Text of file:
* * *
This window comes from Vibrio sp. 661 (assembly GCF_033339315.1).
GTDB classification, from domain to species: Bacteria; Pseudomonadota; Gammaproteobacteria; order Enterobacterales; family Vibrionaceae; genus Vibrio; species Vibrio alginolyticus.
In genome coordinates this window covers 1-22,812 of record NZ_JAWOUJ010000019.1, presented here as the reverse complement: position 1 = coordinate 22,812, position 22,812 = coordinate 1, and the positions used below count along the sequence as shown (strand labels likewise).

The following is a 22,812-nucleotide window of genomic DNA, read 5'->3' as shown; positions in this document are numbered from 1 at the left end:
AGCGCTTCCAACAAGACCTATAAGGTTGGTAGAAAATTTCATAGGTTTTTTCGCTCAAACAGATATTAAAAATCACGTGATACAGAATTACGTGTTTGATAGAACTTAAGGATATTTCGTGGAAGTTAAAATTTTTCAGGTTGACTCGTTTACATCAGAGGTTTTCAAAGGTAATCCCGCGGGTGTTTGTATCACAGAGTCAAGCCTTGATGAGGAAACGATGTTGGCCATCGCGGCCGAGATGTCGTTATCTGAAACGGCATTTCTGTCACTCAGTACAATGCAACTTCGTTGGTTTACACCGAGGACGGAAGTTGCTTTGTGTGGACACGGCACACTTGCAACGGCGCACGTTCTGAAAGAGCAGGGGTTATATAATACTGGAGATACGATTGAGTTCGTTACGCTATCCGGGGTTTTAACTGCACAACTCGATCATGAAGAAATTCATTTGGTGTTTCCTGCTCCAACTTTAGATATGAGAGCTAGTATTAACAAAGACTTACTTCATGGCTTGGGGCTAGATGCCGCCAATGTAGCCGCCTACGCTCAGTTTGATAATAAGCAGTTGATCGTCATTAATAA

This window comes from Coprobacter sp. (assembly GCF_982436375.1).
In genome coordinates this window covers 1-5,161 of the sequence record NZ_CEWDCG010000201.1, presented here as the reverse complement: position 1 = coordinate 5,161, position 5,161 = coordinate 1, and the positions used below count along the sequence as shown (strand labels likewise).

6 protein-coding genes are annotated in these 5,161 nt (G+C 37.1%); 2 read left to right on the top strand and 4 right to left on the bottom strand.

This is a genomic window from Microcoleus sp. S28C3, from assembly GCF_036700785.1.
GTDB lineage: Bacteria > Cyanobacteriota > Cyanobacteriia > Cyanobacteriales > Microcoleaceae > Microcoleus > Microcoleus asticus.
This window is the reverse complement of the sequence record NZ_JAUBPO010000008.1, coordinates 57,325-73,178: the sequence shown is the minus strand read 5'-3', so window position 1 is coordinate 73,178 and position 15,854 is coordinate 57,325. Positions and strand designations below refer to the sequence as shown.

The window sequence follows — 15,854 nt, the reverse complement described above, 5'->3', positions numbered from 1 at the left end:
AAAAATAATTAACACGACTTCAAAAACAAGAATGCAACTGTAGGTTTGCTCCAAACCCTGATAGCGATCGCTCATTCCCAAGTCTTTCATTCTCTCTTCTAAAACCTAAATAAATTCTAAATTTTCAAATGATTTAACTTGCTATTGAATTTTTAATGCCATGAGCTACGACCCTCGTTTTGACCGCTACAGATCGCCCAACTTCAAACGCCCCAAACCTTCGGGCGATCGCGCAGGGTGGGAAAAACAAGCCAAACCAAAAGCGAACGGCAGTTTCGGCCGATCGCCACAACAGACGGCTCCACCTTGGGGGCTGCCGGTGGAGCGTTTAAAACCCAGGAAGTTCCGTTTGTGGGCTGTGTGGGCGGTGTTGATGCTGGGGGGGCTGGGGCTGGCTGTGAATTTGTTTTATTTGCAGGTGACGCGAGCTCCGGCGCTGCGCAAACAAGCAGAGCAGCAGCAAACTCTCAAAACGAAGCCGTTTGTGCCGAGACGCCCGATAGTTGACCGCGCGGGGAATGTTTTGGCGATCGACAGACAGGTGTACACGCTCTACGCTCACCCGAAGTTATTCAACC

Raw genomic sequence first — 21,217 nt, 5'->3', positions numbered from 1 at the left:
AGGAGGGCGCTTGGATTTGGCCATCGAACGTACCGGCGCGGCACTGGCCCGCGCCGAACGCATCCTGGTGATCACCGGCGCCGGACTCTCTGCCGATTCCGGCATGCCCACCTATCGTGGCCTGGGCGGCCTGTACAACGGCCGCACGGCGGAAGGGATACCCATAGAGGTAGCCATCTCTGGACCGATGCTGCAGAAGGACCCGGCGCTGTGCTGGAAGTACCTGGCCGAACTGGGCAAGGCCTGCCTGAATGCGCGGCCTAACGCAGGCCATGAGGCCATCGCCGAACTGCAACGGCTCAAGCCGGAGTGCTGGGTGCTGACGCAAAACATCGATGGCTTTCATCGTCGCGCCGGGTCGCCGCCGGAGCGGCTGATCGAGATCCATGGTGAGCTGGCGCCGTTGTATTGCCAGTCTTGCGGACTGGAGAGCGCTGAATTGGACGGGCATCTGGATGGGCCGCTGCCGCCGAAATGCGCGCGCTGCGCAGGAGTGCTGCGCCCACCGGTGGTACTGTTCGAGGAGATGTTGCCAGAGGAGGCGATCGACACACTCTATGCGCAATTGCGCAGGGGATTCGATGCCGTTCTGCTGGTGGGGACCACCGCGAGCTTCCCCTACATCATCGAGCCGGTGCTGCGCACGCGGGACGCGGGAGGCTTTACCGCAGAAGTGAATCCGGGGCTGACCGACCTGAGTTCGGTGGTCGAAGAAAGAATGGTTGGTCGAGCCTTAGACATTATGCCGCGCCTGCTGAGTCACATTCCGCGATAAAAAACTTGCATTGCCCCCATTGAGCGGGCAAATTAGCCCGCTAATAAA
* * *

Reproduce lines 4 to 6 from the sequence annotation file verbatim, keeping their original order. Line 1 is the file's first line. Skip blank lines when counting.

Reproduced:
The following is a 22,812-nucleotide window of genomic DNA, read 5'->3' as shown; positions in this document are numbered from 1 at the left end:
AGCGCTTCCAACAAGACCTATAAGGTTGGTAGAAAATTTCATAGGTTTTTTCGCTCAAACAGATATTAAAAATCACGTGATACAGAATTACGTGTTTGATAGAACTTAAGGATATTTCGTGGAAGTTAAAATTTTTCAGGTTGACTCGTTTACATCAGAGGTTTTCAAAGGTAATCCCGCGGGTGTTTGTATCACAGAGTCAAGCCTTGATGAGGAAACGATGTTGGCCATCGCGGCCGAGATGTCGTTATCTGAAACGGCATTTCTGTCACTCAGTACAATGCAACTTCGTTGGTTTACACCGAGGACGGAAGTTGCTTTGTGTGGACACGGCACACTTGCAACGGCGCACGTTCTGAAAGAGCAGGGGTTATATAATACTGGAGATACGATTGAGTTCGTTACGCTATCCGGGGTTTTAACTGCACAACTCGATCATGAAGAAATTCATTTGGTGTTTCCTGCTCCAACTTTAGATATGAGAGCTAGTATTAACAAAGACTTACTTCATGGCTTGGGGCTAGATGCCGCCAATGTAGCCGCCTACGCTCAGTTTGATAATAAGCAGTTGATCGTCATTAATAA

This window comes from Coprobacter sp. (assembly GCF_982436375.1).